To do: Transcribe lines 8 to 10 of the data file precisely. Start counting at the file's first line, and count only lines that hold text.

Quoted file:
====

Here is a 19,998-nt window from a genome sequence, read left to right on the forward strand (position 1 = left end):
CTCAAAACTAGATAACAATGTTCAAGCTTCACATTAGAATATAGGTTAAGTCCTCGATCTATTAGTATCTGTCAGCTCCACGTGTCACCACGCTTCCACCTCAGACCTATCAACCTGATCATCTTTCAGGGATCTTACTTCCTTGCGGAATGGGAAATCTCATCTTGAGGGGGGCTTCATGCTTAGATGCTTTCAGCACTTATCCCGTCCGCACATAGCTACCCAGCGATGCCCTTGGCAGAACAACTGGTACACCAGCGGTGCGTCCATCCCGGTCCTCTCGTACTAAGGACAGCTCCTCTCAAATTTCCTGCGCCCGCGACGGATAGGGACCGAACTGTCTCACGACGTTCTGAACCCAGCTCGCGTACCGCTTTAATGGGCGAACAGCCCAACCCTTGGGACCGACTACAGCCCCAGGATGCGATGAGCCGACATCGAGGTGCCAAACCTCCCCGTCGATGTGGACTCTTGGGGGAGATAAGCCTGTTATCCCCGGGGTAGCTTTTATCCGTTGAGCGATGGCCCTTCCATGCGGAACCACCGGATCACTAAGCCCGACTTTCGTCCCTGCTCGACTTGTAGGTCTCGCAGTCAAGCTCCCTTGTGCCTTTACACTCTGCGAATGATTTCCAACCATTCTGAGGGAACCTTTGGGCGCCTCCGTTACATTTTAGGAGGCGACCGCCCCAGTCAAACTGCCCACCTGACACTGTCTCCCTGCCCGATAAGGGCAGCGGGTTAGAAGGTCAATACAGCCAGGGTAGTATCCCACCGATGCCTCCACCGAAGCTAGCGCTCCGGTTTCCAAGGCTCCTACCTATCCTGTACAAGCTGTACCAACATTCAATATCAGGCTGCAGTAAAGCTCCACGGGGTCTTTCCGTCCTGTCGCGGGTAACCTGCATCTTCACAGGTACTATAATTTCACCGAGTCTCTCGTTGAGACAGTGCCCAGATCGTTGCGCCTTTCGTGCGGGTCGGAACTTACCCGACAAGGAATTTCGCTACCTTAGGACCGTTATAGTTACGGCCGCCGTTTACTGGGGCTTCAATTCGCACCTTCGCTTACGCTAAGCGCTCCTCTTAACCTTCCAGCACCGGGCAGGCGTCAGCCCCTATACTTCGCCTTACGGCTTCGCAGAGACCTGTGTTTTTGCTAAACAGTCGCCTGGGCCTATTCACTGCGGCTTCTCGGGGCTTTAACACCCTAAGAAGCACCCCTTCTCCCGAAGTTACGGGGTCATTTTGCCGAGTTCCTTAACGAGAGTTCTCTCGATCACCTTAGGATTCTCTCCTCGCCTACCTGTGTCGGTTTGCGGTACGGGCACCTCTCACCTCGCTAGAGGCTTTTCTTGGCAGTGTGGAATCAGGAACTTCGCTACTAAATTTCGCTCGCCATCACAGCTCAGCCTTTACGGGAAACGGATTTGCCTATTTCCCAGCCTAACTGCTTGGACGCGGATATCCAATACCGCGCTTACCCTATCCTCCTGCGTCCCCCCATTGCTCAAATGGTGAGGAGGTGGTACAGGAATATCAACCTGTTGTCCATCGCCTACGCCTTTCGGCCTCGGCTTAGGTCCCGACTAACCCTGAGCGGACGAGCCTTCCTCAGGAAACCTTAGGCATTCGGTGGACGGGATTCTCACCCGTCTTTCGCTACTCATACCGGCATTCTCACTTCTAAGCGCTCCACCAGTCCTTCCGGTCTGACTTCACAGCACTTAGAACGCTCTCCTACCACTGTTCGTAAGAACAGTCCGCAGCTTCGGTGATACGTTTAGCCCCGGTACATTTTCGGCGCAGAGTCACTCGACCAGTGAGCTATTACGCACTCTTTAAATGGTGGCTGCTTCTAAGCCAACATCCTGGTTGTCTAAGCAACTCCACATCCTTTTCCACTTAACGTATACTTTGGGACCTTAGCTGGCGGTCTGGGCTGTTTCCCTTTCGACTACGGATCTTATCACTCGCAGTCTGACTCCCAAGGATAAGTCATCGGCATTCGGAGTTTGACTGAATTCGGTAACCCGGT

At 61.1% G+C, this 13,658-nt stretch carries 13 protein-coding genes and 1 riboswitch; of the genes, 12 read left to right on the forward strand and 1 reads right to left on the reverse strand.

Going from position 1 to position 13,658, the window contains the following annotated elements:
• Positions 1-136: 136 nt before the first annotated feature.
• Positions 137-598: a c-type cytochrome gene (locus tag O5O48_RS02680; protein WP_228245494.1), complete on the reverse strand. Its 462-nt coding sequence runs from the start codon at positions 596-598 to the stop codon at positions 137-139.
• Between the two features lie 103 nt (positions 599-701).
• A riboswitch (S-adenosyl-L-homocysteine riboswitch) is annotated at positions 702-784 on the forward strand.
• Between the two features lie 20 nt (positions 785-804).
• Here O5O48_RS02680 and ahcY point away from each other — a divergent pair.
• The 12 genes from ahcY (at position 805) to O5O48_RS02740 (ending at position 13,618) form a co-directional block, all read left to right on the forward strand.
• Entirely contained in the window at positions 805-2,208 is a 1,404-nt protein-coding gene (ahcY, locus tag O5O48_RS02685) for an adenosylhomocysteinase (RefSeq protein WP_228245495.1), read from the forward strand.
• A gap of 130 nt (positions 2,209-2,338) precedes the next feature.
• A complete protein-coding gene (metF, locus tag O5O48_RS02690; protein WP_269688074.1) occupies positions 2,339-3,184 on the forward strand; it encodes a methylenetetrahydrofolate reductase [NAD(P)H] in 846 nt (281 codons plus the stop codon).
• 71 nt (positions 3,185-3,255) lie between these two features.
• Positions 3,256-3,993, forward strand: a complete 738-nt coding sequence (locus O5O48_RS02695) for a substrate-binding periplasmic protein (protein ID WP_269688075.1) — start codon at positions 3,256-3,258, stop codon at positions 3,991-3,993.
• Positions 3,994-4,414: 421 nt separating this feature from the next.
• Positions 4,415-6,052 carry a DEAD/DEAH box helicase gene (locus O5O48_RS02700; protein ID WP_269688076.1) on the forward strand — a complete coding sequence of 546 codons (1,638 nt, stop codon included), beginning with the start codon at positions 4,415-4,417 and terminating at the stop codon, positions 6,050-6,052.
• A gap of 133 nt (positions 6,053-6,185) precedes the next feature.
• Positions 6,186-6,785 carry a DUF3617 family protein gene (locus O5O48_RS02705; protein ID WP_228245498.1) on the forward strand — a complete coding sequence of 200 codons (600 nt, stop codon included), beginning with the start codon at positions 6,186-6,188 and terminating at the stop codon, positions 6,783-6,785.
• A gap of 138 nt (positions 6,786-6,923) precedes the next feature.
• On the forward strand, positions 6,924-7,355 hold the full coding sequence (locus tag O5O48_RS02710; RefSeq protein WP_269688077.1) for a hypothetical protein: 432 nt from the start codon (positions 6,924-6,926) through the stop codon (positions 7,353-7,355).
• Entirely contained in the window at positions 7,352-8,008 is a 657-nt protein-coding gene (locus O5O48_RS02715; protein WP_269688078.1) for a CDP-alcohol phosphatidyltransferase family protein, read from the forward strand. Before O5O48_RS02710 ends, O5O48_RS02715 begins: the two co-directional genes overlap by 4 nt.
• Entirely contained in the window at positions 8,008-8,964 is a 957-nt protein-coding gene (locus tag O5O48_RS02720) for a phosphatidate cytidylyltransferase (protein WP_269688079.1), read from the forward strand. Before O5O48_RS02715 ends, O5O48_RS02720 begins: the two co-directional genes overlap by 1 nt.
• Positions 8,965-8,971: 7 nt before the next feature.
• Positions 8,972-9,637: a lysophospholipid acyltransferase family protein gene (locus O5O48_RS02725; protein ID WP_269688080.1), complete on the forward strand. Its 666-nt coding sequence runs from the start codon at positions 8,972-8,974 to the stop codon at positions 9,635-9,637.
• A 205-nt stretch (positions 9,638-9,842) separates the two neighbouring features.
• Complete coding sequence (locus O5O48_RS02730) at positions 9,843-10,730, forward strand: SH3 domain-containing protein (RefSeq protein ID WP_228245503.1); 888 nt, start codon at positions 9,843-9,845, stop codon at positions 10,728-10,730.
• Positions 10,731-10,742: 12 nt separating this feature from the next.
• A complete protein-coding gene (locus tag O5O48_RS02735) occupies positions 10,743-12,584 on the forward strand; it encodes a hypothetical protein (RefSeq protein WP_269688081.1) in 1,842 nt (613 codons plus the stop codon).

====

• A riboswitch (S-adenosyl-L-homocysteine riboswitch) is annotated at positions 702-784 on the forward strand.
• Between the two features lie 20 nt (positions 785-804).
• Here O5O48_RS02680 and ahcY point away from each other — a divergent pair.